Board of Governors Finance Committee recommends 2-5 per cent tuition increases for 2024/25

Tuition increases between two to five per cent will go to UBC's Board of Governors for approval on December 5, after a recommendation on Monday from the Finance Committee.

The committee voted to recommend tuition increases of 5 per cent for new international undergraduate students, 3 per cent for continuing undergraduate international students and 2 per cent for new and continuing domestic undergraduate and graduate students, according to the university's proposal.

All increases are nearly identical to the increases seen last year, with the exception of international graduate students in programs with specialized rates, whose tuition will be raised 2 per cent as opposed to 3 per cent previously.

Tuition increases are controlled by the provincial government’s Tuition Limit Policy, which applies to public post-secondary institutions across the province and limits tuition increases to 2 per cent annually. However, international students are excluded from the policy’s ceiling, permitting UBC to increase tuition for international students beyond the 2 per cent threshold for domestic students.

“Similar to last year,” the proposal reads, “UBC opted for sub-inflationary increases with the intention of smoothing out the unprecedented spike in inflation to protect our incoming students.”

During the meeting, university administrators repeatedly emphasized that these increases are sub-inflationary, and while the increases are expected to provide an additional $27 million in revenue, UBC is still looking at new cost pressures of up to $70 million in the next fiscal year.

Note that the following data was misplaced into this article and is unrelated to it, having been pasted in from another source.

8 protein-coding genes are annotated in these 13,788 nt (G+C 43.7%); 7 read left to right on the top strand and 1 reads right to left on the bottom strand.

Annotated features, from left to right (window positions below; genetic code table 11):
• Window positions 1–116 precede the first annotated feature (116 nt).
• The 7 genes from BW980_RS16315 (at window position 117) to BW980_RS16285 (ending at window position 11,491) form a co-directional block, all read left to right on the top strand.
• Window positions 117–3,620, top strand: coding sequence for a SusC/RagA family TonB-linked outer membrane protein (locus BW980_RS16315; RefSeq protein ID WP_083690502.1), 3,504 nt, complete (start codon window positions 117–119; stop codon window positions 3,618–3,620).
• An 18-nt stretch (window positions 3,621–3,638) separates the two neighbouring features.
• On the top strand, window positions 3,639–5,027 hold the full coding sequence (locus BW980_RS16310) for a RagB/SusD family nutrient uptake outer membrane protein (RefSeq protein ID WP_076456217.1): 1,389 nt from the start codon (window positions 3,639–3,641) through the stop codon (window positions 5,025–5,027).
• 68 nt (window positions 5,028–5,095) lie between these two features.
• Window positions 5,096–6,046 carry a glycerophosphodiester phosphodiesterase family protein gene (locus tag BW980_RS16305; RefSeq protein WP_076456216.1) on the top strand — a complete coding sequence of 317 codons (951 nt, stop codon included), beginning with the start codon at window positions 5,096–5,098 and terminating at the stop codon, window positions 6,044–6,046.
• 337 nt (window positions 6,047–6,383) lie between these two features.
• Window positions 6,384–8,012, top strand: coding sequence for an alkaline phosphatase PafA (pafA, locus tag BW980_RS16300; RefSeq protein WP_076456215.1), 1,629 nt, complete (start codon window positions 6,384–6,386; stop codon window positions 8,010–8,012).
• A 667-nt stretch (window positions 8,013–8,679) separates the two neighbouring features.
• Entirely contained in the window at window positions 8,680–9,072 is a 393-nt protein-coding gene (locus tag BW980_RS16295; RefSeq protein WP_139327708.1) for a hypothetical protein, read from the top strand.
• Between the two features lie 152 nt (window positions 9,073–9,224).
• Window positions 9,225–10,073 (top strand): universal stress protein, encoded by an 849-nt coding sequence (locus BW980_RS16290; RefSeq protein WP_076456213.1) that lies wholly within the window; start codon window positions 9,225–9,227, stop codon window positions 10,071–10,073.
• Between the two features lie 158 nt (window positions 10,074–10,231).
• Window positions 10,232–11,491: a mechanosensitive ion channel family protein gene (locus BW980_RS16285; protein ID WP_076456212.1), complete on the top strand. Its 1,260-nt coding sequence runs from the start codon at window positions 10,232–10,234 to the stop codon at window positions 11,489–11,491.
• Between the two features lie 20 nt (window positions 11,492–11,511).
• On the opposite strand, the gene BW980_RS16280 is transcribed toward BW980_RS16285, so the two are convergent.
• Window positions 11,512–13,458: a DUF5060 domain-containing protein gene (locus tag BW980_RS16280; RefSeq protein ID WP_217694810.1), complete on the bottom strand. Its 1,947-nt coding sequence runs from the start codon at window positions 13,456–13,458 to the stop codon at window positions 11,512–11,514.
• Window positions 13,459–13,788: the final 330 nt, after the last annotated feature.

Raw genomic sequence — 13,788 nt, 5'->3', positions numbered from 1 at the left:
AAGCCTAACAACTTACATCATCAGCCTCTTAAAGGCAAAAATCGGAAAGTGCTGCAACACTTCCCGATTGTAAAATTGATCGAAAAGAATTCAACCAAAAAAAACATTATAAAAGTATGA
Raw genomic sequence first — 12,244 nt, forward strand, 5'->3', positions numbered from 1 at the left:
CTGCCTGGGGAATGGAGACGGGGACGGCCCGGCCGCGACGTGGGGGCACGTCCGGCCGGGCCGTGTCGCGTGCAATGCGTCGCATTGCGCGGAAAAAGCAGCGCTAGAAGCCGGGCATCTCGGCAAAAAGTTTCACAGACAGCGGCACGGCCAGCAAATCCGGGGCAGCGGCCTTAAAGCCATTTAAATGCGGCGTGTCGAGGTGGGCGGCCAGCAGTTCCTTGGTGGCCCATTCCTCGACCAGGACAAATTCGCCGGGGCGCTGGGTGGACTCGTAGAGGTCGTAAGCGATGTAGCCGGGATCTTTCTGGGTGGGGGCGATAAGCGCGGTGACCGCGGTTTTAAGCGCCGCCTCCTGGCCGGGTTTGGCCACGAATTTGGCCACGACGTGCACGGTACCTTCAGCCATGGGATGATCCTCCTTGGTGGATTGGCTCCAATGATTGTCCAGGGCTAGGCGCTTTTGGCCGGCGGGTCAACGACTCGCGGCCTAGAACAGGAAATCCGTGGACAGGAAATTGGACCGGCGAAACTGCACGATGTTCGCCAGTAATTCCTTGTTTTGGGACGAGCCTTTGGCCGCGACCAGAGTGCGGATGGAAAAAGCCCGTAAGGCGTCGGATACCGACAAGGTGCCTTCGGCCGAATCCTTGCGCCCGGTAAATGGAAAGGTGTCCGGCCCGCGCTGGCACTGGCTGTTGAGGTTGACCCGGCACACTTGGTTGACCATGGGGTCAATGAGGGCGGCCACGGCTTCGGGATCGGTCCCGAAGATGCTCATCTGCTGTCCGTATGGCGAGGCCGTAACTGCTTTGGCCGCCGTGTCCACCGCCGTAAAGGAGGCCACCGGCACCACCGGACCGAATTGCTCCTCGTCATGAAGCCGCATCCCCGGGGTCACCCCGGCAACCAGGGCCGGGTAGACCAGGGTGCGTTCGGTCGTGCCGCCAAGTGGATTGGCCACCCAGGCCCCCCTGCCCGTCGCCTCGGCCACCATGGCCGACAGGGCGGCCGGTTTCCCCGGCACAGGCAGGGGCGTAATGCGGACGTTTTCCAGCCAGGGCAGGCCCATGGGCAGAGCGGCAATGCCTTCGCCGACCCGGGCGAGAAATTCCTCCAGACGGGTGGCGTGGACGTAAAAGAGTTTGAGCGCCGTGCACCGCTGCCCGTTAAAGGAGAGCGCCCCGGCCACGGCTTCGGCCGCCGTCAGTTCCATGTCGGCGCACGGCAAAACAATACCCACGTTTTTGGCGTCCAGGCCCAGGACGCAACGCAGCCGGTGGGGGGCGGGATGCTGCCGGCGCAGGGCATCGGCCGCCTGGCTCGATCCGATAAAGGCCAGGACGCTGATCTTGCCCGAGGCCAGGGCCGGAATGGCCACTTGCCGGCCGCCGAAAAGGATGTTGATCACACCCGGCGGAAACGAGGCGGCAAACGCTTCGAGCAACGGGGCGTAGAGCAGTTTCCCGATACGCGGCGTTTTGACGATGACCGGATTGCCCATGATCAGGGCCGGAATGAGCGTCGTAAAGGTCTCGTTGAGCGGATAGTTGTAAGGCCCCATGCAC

“​​We haven't been in a position like this in the last decade and a half. This has been a period of rising revenues from international tuition — those have plateaued and our expenses continue to increase, so we're at a generational moment of relative austerity,” said Provost and VP Academic Gage Averill.

Student Governor Eshana Bhangu said that despite her recognition of the financial pressures facing the institution the tuition proposal couldn’t earn her support without proportional increases in student aid, particularly for international students.

"There are no need-based support for continuing international students," said Bhangu. "Not seeing so much progress on the introduction of any type of support ... makes it difficult for me to be supportive for increases."

VP Students Ainsley Carry, presenting the results of the tuition engagement survey, said that over 90 per cent of the 3,973 respondents expressed disagreement with increasing tuition. Carry said the results indicate the university has more work to do in informing students about budgetary constraints.

“We have to do more work when educating students about why these increases are needed to operate the university, because, at the same time as students are expressing concerns about increasing rates, they're also expressing concerns about increasing programs and services and housing and dining, etc. Those things have an impact on tuition rates as well,” said Carry to the governors.

Carry also said there is a need to “think differently about international students” about how UBC supports them.

“Our biggest cost is our people,” Chair Nancy McKenzie said, adding that being an “employer-of-choice” in BC is both a source of pride and financial pressure for the institution — and in turn that faculty and staff are also feeling the pressure of inflation and housing affordability individually.

When it came time to vote, Governor Bhangu was the only objection.